April 2 is World Autism Awareness Day. In 2016 Barack Obama issued a Presidential Proclamation in support of the day, where he stated –
The Autism Spectrum consists of individuals, no two who are alike. Hence the rainbow described in “a different brilliant”, a project & video created by Autism Spectrum Australia (ASPECT) in 2014 and shared internationally.
I am like the gentle breeze and the hidden rays of the sun, that caress and warm your skin. You know I am there because you feel me but do you see the real me? I hear things differently, The humming wings of the floating bee can sound like the roll of thunder. I see things differently, When you sometimes see problems, I see solutions. I feel things differently, the morning songs of the birds can feel like nature’s orchestra moving the earth. I am the impossible rainbow whose colours give birth to endless shades; easy to look at, hard to define. Walk in my shoes a while and know that while those steps are mine to take, join with me and celebrate, because like you I am brilliant, I am different. I am the spectrum, a different brilliant.
Autism Spectrum Disorder & Early Intervention
While Autism can be “characterised and diagnosed by differences in two main areas; social communication and patterns of behaviour”(American Psychiatric Association, 2013) the causes aren’t known. What is known however is that early intervention, support and understanding makes a difference for children (and families) with Autism Spectrum Disorder (ASD). Early intervention programs are available for children on the autism spectrum (see contacts below).
What is a Sensory Diet?
The term “sensory diet” was coined by Occupational Therapist Patricia Willbarger. It consists of sensory activities that can help children with sensory sensitivities to improve their body and senses to calm them.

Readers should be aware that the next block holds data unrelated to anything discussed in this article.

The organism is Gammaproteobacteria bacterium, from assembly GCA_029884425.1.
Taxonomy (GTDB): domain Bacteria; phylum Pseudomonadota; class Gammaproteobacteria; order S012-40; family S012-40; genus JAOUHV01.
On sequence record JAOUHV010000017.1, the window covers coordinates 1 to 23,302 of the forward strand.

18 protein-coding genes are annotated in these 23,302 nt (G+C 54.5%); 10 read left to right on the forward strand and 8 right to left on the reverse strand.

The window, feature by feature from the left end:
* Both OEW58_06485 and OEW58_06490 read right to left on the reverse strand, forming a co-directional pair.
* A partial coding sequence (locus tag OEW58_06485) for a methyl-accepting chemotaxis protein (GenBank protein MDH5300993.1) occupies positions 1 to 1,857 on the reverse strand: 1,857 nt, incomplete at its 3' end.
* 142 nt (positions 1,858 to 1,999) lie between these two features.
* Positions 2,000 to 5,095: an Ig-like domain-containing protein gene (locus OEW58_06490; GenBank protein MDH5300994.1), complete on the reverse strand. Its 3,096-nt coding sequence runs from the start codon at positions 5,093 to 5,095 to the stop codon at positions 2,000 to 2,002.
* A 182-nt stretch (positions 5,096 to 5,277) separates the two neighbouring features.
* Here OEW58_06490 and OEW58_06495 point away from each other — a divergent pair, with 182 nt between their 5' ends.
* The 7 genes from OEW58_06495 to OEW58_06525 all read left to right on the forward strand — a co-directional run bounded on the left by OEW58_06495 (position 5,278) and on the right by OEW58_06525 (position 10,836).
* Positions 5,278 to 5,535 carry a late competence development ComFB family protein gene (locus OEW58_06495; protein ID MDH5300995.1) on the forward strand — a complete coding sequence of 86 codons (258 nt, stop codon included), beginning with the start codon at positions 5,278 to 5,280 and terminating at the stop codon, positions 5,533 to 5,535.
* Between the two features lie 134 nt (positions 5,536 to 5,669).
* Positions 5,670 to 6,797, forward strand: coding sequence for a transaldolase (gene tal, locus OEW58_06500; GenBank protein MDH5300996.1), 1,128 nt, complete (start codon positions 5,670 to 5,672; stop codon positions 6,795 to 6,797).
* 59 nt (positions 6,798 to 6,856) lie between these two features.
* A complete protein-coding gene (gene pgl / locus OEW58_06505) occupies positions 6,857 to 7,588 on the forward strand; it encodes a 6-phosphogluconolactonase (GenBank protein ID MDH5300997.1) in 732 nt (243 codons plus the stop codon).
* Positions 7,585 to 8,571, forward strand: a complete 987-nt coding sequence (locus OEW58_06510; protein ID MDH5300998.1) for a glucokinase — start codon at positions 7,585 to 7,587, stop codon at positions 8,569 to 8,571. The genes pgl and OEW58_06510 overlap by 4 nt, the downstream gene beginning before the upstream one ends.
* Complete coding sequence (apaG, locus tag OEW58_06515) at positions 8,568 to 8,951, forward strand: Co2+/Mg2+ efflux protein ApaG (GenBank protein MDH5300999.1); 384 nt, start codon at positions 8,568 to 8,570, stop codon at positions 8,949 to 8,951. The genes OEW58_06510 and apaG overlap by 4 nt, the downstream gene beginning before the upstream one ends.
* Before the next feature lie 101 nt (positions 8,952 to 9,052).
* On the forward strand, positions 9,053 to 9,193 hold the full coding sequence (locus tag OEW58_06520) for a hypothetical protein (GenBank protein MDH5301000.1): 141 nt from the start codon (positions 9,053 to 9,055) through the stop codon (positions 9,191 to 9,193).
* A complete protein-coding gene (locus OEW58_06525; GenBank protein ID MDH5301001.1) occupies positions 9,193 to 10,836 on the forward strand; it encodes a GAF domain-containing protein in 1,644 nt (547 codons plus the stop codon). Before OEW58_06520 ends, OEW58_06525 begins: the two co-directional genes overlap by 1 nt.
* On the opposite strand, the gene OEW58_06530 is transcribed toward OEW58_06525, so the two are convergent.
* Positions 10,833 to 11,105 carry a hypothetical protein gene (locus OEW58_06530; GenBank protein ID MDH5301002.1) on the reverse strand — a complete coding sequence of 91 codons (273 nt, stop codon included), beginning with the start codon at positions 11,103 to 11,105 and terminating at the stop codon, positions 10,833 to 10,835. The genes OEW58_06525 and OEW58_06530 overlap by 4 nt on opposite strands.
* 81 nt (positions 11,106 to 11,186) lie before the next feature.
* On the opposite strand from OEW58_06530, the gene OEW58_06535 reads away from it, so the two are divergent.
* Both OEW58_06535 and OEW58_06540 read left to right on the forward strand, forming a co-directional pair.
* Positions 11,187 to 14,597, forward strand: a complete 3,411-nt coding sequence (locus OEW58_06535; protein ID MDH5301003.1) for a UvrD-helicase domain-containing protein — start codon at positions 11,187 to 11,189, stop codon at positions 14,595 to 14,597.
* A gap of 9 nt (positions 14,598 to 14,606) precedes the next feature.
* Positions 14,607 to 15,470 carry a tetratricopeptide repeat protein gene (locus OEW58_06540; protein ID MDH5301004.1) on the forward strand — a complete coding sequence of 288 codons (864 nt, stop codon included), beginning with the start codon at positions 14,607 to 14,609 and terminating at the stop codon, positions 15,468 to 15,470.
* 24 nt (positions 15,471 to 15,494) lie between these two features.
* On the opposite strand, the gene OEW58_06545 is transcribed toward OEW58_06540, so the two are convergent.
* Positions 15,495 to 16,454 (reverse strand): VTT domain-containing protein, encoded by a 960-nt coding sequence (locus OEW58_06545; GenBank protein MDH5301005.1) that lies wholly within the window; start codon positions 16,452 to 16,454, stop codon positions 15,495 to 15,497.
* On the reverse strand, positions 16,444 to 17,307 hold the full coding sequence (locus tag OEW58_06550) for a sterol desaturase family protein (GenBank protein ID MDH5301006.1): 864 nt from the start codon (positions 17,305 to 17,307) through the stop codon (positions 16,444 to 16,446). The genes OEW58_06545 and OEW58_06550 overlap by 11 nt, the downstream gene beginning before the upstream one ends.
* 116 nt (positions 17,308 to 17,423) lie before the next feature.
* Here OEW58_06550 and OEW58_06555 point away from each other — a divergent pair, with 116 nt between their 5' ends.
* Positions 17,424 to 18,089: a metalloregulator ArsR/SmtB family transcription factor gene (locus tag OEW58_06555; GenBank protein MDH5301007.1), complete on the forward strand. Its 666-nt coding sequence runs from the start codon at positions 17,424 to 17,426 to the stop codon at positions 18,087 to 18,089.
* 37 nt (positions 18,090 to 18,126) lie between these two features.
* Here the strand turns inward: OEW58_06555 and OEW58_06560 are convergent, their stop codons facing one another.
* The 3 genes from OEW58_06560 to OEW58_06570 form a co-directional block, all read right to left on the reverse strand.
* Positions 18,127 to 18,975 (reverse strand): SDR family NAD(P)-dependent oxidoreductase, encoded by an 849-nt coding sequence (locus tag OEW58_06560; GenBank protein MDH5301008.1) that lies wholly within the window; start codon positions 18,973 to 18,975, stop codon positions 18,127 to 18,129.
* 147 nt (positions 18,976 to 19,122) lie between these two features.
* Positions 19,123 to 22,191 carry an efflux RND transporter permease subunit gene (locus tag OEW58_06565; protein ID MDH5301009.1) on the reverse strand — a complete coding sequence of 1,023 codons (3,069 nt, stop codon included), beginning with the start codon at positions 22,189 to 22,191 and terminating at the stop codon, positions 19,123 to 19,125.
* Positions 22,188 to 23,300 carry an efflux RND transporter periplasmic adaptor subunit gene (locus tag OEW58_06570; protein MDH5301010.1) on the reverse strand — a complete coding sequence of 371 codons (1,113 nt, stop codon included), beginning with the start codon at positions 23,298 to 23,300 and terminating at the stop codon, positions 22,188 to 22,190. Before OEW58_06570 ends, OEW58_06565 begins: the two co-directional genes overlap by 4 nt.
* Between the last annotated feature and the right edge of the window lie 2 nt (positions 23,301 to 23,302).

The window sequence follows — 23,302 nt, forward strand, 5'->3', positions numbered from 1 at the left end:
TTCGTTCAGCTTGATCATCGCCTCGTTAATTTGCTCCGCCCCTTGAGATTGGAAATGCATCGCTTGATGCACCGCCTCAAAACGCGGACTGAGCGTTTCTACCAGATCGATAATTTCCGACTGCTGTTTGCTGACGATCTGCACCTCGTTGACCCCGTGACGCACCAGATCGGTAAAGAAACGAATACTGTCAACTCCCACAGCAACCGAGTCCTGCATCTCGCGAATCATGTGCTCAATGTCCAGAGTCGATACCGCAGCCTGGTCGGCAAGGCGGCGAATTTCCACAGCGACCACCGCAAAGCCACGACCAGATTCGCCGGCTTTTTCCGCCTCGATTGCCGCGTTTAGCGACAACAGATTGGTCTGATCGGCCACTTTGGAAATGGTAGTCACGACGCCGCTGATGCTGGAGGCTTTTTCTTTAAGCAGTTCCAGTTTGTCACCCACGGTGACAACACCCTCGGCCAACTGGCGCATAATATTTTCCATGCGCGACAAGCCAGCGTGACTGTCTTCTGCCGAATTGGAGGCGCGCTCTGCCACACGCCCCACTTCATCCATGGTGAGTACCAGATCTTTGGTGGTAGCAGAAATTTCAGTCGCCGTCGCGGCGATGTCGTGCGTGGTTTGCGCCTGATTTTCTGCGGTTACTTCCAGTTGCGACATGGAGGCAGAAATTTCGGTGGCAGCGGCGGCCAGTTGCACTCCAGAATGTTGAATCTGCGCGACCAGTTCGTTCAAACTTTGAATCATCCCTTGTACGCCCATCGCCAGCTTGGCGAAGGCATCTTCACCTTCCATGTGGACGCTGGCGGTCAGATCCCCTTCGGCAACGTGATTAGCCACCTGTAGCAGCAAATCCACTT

Like any diet – a “sensory diet” designed in conjunction with an occupational therapist is particular to an individual. A general “complete body change in 14 days” diet approach generally won’t have as effective and long lasting results.
However, a range of safe, appropriate sensory activities can easily be incorporated into an ece program and benefit all children participating. It is important that individual children’s wishes are respected when participating in activities, as too much/too little sensory stimulation can be overwhelming for children with ASD. Here are just some sensory activity examples –
- Water play
- Log rolling (child lies stiff arms beside body & rolls along a mat)
- Use fingerpaint
- Play with foamy soap/shaving cream
- Dress up – wear different fabrics
- Help with gardening
Note: Never force a child to touch something they find “gross.” Let them use a paintbrush, stick, gloves, or even a toy for cautious exploration.
- Crawling on hands and knees
- Jumping jacks
- Ride a tricycle/bicycle
- Play catch
- Wall or floor push-ups
- Balloon Tennis
Note: Generally, rhythmic movement is calming while erratic movement is arousing. Never force movement.
- Listen to sounds of nature outdoors
- Blow whistles
- Listen to favourite music
- “Safe space” with quiet and low light
- Identify and label sounds
- Look at picture books
- Games and activities that develop visual skills – mazez, dot to dot, drawing
- Look at mobiles, lava lamps, bubble lamps
- Wide brim hat outdoors
- Look at nature – fish tanks, pets, plants, bugs
- Restrict toys to 5-10 at a time to avoid visual overload
- Smell flowers
- Blindfold smelling game
- Eat frozen/cool/warm foods
- Blow bubbles
- Explore textures: crunchy, creamy, chewy, lumpy
© 2008 Lindsey Biel, OTR/L
These “sensory diet” activities are excerpted from Updated and Expanded Edition of Raising a Sensory Smart Child By Lindsey Biel, OTR/L and Nancy Peske and the complete list can be found on their website as a pdf download
For information on diagnosis/early intervention and autism spectrum awareness/guides for speaking to parents visit the following websites